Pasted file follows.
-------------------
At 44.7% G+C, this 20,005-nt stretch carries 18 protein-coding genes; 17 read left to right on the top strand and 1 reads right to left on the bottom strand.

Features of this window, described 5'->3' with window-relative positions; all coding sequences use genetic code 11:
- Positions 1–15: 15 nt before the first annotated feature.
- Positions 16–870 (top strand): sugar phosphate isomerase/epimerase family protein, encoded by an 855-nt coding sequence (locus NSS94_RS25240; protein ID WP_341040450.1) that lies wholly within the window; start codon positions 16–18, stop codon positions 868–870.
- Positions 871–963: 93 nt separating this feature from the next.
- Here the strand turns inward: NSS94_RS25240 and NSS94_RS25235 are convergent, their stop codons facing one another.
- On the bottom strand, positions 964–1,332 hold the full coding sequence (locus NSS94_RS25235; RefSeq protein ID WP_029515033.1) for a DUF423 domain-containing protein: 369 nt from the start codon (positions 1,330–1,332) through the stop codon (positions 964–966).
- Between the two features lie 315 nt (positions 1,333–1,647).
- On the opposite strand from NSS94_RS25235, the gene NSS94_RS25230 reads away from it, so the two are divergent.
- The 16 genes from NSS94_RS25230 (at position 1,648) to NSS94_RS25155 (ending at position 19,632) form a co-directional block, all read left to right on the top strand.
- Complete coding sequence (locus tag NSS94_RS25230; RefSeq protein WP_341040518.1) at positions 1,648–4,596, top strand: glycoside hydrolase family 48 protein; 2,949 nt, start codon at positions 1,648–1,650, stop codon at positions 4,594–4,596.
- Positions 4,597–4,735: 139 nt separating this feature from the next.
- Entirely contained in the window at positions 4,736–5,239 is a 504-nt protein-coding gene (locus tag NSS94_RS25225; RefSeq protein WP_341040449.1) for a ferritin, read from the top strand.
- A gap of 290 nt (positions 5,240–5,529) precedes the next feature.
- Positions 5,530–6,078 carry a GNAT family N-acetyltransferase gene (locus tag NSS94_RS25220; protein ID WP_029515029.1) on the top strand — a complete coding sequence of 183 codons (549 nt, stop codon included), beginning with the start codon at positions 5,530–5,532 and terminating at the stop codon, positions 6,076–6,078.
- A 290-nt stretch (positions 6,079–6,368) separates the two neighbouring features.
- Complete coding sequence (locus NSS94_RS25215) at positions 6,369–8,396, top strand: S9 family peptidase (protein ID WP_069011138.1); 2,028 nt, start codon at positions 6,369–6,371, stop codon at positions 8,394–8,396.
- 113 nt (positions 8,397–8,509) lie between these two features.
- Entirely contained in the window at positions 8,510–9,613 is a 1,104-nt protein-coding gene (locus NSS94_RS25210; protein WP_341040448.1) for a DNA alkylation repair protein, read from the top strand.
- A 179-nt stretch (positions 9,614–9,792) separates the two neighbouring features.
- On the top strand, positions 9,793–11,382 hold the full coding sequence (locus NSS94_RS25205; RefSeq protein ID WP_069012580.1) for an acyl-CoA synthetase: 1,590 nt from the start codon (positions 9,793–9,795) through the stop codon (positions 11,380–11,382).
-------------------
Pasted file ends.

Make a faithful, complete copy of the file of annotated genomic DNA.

At 44.7% G+C, this 20,005-nt stretch carries 18 protein-coding genes; 17 read left to right on the top strand and 1 reads right to left on the bottom strand.

Features of this window, described 5'->3' with window-relative positions; all coding sequences use genetic code 11:
- Positions 1–15: 15 nt before the first annotated feature.
- Positions 16–870 (top strand): sugar phosphate isomerase/epimerase family protein, encoded by an 855-nt coding sequence (locus NSS94_RS25240; protein ID WP_341040450.1) that lies wholly within the window; start codon positions 16–18, stop codon positions 868–870.
- Positions 871–963: 93 nt separating this feature from the next.
- Here the strand turns inward: NSS94_RS25240 and NSS94_RS25235 are convergent, their stop codons facing one another.
- On the bottom strand, positions 964–1,332 hold the full coding sequence (locus NSS94_RS25235; RefSeq protein ID WP_029515033.1) for a DUF423 domain-containing protein: 369 nt from the start codon (positions 1,330–1,332) through the stop codon (positions 964–966).
- Between the two features lie 315 nt (positions 1,333–1,647).
- On the opposite strand from NSS94_RS25235, the gene NSS94_RS25230 reads away from it, so the two are divergent.
- The 16 genes from NSS94_RS25230 (at position 1,648) to NSS94_RS25155 (ending at position 19,632) form a co-directional block, all read left to right on the top strand.
- Complete coding sequence (locus tag NSS94_RS25230; RefSeq protein WP_341040518.1) at positions 1,648–4,596, top strand: glycoside hydrolase family 48 protein; 2,949 nt, start codon at positions 1,648–1,650, stop codon at positions 4,594–4,596.
- Positions 4,597–4,735: 139 nt separating this feature from the next.
- Entirely contained in the window at positions 4,736–5,239 is a 504-nt protein-coding gene (locus tag NSS94_RS25225; RefSeq protein WP_341040449.1) for a ferritin, read from the top strand.
- A gap of 290 nt (positions 5,240–5,529) precedes the next feature.
- Positions 5,530–6,078 carry a GNAT family N-acetyltransferase gene (locus tag NSS94_RS25220; protein ID WP_029515029.1) on the top strand — a complete coding sequence of 183 codons (549 nt, stop codon included), beginning with the start codon at positions 5,530–5,532 and terminating at the stop codon, positions 6,076–6,078.
- A 290-nt stretch (positions 6,079–6,368) separates the two neighbouring features.
- Complete coding sequence (locus NSS94_RS25215) at positions 6,369–8,396, top strand: S9 family peptidase (protein ID WP_069011138.1); 2,028 nt, start codon at positions 6,369–6,371, stop codon at positions 8,394–8,396.
- 113 nt (positions 8,397–8,509) lie between these two features.
- Entirely contained in the window at positions 8,510–9,613 is a 1,104-nt protein-coding gene (locus NSS94_RS25210; protein WP_341040448.1) for a DNA alkylation repair protein, read from the top strand.
- A 179-nt stretch (positions 9,614–9,792) separates the two neighbouring features.
- On the top strand, positions 9,793–11,382 hold the full coding sequence (locus NSS94_RS25205; RefSeq protein ID WP_069012580.1) for an acyl-CoA synthetase: 1,590 nt from the start codon (positions 9,793–9,795) through the stop codon (positions 11,380–11,382).